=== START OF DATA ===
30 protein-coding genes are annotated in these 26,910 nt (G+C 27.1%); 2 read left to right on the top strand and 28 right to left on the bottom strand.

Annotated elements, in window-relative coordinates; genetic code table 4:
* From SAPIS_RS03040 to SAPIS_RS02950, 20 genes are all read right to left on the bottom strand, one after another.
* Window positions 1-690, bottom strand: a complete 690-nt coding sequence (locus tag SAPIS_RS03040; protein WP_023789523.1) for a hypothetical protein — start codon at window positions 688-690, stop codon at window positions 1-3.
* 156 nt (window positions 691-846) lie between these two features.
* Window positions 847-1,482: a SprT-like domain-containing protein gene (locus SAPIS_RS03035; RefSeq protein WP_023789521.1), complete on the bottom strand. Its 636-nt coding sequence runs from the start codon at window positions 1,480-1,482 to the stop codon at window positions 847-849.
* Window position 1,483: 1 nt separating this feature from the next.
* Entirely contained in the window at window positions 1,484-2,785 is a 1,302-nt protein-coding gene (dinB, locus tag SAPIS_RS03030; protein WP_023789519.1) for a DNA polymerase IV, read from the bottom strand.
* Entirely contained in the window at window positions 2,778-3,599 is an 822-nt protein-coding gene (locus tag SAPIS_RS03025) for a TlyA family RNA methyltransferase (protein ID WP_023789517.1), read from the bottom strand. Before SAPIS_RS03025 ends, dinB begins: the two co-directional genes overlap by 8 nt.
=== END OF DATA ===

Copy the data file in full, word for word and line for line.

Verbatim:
30 protein-coding genes are annotated in these 26,910 nt (G+C 27.1%); 2 read left to right on the top strand and 28 right to left on the bottom strand.

Annotated elements, in window-relative coordinates; genetic code table 4:
* From SAPIS_RS03040 to SAPIS_RS02950, 20 genes are all read right to left on the bottom strand, one after another.
* Window positions 1-690, bottom strand: a complete 690-nt coding sequence (locus tag SAPIS_RS03040; protein WP_023789523.1) for a hypothetical protein — start codon at window positions 688-690, stop codon at window positions 1-3.
* 156 nt (window positions 691-846) lie between these two features.
* Window positions 847-1,482: a SprT-like domain-containing protein gene (locus SAPIS_RS03035; RefSeq protein WP_023789521.1), complete on the bottom strand. Its 636-nt coding sequence runs from the start codon at window positions 1,480-1,482 to the stop codon at window positions 847-849.
* Window position 1,483: 1 nt separating this feature from the next.
* Entirely contained in the window at window positions 1,484-2,785 is a 1,302-nt protein-coding gene (dinB, locus tag SAPIS_RS03030; protein WP_023789519.1) for a DNA polymerase IV, read from the bottom strand.
* Entirely contained in the window at window positions 2,778-3,599 is an 822-nt protein-coding gene (locus tag SAPIS_RS03025) for a TlyA family RNA methyltransferase (protein ID WP_023789517.1), read from the bottom strand. Before SAPIS_RS03025 ends, dinB begins: the two co-directional genes overlap by 8 nt.